“The death of the cookie will be a minus-50% on all this shit. That’s not changing. We know 50% of the value of an impression is going away.”— Publishing executive on how the third-party cookie’s demise will affect programmatic ad prices
Publishers are still just window-shopping identity tech
It seems like a new identity tech product replacing cookies hits the market every day. But if their email inboxes filled with identity tech sales pitches are any indication, it is publishers’ ad operations and revenue staff who are feeling the onslaught more than anybody.
ID providers including LiveRamp and ID5 are actively courting publishers, but the discussions tend to be focused on building awareness and education at this stage. ID5, for instance, is conducting teaching sessions with key publisher targets and publishing other educational guidance and resources.
Despite the cookie deprecation countdown clock ticking, however, at this stage many publishers are hesitant to dive into identifiers. Here’s why:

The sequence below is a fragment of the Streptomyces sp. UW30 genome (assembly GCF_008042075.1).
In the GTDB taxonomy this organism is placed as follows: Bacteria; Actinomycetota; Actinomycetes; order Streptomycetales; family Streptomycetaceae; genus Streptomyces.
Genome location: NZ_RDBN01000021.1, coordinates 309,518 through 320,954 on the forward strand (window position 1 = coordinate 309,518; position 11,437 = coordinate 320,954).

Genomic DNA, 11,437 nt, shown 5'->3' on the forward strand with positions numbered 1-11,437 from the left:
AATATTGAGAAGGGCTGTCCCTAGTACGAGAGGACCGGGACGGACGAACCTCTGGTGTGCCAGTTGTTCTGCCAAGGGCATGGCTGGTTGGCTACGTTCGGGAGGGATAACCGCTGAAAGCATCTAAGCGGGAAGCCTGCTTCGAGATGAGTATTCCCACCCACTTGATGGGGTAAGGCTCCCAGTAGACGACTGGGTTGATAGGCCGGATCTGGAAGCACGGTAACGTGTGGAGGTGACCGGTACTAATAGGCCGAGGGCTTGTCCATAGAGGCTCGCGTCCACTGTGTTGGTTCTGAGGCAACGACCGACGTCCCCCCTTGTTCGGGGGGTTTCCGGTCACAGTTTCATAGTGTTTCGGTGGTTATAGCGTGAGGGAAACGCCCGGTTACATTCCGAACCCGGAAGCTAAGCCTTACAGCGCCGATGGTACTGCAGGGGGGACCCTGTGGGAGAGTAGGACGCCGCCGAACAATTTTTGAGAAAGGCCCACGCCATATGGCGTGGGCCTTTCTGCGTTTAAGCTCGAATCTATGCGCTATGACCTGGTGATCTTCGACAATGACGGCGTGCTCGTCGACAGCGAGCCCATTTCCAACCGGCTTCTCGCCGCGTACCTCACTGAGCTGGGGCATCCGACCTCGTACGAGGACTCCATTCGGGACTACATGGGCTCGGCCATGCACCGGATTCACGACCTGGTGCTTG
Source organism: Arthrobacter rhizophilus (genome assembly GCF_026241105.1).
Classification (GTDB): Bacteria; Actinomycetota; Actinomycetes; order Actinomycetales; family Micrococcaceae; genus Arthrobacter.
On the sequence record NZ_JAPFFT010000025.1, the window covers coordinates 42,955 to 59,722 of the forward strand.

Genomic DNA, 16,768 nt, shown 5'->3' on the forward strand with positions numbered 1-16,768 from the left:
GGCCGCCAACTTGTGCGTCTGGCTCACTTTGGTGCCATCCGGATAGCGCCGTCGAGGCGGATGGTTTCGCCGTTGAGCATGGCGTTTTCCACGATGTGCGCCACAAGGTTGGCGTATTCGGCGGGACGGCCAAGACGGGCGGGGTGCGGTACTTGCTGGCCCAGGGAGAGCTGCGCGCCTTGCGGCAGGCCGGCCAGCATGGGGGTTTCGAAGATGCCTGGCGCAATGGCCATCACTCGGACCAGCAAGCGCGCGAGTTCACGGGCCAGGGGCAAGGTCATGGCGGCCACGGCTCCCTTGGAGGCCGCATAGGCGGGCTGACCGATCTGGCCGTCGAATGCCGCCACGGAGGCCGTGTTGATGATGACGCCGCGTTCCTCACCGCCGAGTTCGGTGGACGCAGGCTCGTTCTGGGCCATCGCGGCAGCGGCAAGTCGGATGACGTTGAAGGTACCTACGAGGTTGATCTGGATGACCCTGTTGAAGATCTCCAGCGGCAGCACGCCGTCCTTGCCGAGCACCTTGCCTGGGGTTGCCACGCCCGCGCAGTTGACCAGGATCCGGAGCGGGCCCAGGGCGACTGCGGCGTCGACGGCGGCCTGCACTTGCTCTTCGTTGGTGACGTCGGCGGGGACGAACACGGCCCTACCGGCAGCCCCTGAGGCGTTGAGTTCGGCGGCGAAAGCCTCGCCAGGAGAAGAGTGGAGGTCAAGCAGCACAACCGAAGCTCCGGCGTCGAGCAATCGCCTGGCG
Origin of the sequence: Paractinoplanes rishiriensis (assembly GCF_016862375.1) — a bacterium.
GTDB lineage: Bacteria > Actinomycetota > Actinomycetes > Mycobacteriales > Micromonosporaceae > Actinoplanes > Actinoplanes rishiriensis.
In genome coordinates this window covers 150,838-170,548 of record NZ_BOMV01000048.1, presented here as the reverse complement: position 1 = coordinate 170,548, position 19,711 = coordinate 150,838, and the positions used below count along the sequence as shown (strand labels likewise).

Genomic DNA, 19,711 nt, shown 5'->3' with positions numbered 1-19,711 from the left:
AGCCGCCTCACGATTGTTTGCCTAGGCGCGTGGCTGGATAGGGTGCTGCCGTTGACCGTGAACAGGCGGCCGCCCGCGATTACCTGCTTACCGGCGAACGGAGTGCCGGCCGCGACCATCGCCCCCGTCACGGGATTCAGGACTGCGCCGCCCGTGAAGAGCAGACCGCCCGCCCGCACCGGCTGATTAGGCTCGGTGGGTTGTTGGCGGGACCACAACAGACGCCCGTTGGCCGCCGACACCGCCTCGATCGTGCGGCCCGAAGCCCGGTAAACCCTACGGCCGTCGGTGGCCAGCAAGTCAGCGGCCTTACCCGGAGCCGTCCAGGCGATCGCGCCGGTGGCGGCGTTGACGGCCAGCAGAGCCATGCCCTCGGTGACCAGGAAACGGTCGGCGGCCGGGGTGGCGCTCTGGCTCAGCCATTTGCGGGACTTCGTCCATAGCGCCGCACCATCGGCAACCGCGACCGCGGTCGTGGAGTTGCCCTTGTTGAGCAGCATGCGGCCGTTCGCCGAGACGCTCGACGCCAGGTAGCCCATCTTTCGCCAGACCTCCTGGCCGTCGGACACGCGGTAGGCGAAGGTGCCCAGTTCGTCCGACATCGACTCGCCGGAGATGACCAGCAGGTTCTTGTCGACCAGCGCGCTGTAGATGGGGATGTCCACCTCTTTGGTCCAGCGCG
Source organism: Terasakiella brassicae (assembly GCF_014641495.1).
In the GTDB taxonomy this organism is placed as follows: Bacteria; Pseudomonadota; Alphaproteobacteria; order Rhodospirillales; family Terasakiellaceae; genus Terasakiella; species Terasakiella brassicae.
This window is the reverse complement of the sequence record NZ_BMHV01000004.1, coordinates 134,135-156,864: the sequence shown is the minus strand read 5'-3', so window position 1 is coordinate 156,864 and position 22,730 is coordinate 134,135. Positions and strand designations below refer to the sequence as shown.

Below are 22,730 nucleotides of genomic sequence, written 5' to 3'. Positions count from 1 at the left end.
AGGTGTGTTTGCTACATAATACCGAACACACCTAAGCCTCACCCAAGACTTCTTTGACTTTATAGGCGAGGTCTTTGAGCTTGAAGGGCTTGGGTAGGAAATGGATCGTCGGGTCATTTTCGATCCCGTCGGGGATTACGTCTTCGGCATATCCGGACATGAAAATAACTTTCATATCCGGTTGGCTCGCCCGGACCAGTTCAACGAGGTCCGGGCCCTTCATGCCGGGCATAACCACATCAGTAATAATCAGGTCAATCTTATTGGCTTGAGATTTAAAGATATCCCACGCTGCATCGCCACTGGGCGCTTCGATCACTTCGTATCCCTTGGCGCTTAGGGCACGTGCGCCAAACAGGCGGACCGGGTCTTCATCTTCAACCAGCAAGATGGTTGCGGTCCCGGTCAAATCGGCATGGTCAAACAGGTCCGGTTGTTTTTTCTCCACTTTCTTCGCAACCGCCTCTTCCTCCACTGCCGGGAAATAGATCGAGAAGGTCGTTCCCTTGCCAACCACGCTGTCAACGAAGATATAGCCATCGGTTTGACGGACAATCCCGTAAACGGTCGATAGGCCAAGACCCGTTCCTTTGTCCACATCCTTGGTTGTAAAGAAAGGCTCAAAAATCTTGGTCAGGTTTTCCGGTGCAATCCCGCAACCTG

Cookies aren’t dead yet, so advertiser demand isn’t there.
Until cookies stop working, there isn’t much incentive to flip the switch, said Jarrod Dicker, vp of commercial at the The Washington Post. Around 150 publishers use The Post’s ad platform Zeus, which the publication aims to integrate with “any major identity partner” to make sure publishers and advertisers can use the tech they prefer, Dicker said.
However, although The Post plans to work with The Trade Desk to enable the much-hyped Unified ID 2.0 — an open source technology developed by several industry players — “To date there’s really no incentive to turn on [Unified ID 2.0] except for preemptive work,” Dicker said. “We’ll be ready with it once the demand starts coming through.”
Publishers are unsure what to invest in.